Tracking ice loss in Glacier National Park | Many US metros are becoming less dense, data show | Studies reveal cities' wage, productivity gaps
May 25, 2017
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Tracking ice loss in Glacier National Park
Scientists studying 39 named glaciers in and around Montana's Glacier National Park have found that they shrank by more than one-third between 1966 and 2015. Grinnell, which draws the most visitors, lost 45% of its footprint over that time.
The New York Times (free-article access for SmartBrief readers) (5/24) 
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Many US metros are becoming less dense, data show
Many US metros are becoming less dense, data show
(Mark Ralston/AFP/Getty Images)
Forty-one of the 51 metro areas that contain more than 1 million people became less dense between 2010 and 2016, data show. Seattle saw the greatest gain in density, while San Antonio and Austin, Texas, saw the largest losses in density.
The New York Times (free-article access for SmartBrief readers) (5/22) 
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Research, Education and Global Change
How Trump's budget would affect science funding
President Donald Trump's budget proposal calls for cuts to a range of scientific programs, including a $776 million reduction in funding for the National Science Foundation.
The Hill (5/23),  The Washington Post (tiered subscription model) (5/23),  Science online (5/23) 
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Monitoring the Earth's biological patterns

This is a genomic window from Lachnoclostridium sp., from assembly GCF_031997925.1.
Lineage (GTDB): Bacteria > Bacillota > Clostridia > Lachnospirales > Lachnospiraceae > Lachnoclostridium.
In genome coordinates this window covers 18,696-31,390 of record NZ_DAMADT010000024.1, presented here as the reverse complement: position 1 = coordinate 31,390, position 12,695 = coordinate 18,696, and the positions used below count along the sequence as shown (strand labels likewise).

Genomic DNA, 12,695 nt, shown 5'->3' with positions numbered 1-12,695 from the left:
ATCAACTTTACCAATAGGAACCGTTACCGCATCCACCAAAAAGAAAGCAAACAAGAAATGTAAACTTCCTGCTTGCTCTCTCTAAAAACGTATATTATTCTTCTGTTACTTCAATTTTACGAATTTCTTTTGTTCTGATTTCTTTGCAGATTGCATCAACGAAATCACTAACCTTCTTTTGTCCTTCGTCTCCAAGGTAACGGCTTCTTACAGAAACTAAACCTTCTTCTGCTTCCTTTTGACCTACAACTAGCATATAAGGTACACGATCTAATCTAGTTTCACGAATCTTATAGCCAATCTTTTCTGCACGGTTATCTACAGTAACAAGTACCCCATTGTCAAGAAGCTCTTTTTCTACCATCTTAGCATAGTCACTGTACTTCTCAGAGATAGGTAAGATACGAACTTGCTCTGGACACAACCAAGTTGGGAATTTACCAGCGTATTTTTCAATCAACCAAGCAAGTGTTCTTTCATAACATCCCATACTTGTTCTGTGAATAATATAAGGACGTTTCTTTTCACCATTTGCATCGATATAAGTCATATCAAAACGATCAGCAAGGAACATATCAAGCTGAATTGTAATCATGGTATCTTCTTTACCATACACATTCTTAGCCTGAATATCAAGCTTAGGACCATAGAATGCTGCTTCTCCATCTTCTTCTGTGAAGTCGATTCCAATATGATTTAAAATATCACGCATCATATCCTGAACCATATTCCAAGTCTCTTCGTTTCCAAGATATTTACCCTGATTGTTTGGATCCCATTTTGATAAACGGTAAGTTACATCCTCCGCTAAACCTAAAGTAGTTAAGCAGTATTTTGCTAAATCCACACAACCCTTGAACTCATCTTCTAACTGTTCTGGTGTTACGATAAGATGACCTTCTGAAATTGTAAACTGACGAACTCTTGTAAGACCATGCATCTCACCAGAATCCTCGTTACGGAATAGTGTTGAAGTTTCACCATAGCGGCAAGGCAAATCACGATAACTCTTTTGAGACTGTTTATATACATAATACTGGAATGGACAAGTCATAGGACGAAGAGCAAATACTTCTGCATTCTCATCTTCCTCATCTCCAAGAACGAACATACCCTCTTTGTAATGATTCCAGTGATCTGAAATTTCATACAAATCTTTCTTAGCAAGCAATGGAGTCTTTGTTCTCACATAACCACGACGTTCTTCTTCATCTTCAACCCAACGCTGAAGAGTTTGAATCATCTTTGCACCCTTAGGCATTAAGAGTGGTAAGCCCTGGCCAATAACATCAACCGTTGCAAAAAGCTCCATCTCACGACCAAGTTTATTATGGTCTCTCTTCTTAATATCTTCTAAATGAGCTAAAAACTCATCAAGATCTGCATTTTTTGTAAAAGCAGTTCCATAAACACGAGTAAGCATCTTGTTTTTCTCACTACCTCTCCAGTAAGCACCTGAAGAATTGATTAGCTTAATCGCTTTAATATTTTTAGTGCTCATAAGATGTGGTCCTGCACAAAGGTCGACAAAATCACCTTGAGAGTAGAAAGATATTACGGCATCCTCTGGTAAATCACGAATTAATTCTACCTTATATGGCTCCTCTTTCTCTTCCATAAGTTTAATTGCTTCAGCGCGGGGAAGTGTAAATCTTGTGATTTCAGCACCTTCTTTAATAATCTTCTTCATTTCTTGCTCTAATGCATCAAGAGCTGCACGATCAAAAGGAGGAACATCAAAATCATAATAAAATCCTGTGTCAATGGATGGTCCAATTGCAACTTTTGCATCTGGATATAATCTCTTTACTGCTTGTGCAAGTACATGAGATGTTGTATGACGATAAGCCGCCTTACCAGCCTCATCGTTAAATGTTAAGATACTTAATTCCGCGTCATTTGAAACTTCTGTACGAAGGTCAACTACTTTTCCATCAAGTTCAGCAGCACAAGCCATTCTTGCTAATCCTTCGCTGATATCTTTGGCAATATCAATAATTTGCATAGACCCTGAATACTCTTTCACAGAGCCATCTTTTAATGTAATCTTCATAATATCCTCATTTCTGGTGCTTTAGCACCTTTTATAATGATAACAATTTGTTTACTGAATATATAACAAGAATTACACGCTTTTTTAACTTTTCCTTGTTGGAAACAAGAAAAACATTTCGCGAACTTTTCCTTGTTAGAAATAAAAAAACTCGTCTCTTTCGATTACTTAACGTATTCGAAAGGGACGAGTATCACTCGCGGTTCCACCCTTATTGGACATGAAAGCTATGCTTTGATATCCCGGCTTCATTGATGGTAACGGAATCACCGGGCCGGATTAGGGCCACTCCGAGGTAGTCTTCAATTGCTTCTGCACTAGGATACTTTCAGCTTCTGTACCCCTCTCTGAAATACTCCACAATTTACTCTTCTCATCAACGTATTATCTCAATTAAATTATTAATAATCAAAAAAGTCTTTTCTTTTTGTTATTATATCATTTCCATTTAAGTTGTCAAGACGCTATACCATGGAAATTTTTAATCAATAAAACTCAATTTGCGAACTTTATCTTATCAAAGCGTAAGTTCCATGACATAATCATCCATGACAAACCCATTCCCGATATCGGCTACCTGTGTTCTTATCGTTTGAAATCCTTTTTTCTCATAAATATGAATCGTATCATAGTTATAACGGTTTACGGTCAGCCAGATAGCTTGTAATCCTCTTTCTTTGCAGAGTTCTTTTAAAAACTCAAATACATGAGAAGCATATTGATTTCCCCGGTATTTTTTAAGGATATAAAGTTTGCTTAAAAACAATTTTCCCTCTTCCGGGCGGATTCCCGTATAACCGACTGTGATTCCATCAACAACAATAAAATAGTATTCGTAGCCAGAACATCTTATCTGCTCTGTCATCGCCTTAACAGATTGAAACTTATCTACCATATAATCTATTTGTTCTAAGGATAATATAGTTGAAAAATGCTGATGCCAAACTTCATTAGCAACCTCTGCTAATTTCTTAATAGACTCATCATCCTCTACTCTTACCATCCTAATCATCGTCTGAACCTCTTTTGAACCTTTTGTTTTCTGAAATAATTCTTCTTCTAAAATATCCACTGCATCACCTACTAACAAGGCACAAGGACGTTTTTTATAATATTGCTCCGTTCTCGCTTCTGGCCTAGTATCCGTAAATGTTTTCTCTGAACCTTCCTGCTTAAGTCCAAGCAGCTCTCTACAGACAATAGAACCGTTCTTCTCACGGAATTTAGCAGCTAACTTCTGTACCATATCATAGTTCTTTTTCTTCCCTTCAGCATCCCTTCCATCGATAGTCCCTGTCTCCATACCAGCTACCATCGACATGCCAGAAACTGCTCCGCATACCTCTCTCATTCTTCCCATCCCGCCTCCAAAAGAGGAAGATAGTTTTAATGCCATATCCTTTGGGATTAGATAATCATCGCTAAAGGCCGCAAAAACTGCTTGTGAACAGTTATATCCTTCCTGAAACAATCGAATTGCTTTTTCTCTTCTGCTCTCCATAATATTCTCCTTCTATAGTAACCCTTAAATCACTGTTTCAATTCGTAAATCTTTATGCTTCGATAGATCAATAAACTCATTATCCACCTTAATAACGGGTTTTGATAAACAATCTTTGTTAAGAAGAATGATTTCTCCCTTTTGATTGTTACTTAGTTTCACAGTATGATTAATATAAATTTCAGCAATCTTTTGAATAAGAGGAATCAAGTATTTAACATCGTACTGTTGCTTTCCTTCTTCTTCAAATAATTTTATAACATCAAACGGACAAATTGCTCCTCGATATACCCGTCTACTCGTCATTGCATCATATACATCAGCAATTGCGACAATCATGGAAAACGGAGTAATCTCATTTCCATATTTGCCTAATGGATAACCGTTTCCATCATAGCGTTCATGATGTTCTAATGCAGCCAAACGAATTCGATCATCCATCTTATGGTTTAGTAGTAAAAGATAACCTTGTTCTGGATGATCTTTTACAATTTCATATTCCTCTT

Biologists, geographers and earth scientists are working together to study the rhythmic biological events that take place across the planet as part of a discipline known as phenology. Scientists are drawing on a number of sources for insight, including "PhenoCams" -- stationary cameras that capture multiple images over time -- and the observations of writer Henry David Thoreau.
Undark (5/22) 
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Study: Tornado intensity key predictor of casualties
Study: Tornado intensity key predictor of casualties
(Getty Images)
The extent of the casualties associated with a tornado is more closely related to the intensity of the storm than it is to the number of people who live in the area, researchers have found. The study, led by Florida State University geographer Tyler Fricker, analyzed 872 casualty-causing tornadoes that occurred between 2007 and 2015.
Eos (5/18) 
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Technology and Applications
Private companies look to develop satellite systems
Some private companies are looking to enter the market with advanced satellite radar systems to attract scientists and compete with government-offered tools. However, some observers caution that the costs could raise barriers to data access.
Nature (free content) (5/23) 
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Association News
Upcoming Award Deadlines
The AAG is accepting nominations and applications for AAG Honors, the Media Achievement Award, the AAG Publication Award, and the AAG Fellows Program. All entries must be submitted by June 30, 2017, for consideration. Learn more about AAG awards.
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Feature Your Department in the AAG Guide to Geography Programs
Don't miss the chance to promote your geography department to prospective students. Tell them about your program and highlight your faculty in the 2017 edition of the AAG Guide to Geography Programs in the Americas. Act soon because the deadline to submit your listing is June 2. All departments listed in the Guide will also be included in Guide to Geography Programs Interactive Map. The Guide serves as a complete and invaluable reference for faculty, prospective students, government agencies, and private firms in the United States, Canada, and throughout the world. Learn more or view the current edition at this website.
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Our deepest fear is not that we are inadequate. Our deepest fear is that we are powerful beyond measure. It is our light, not our darkness, that most frightens us.
Marianne Williamson,
writer and activist
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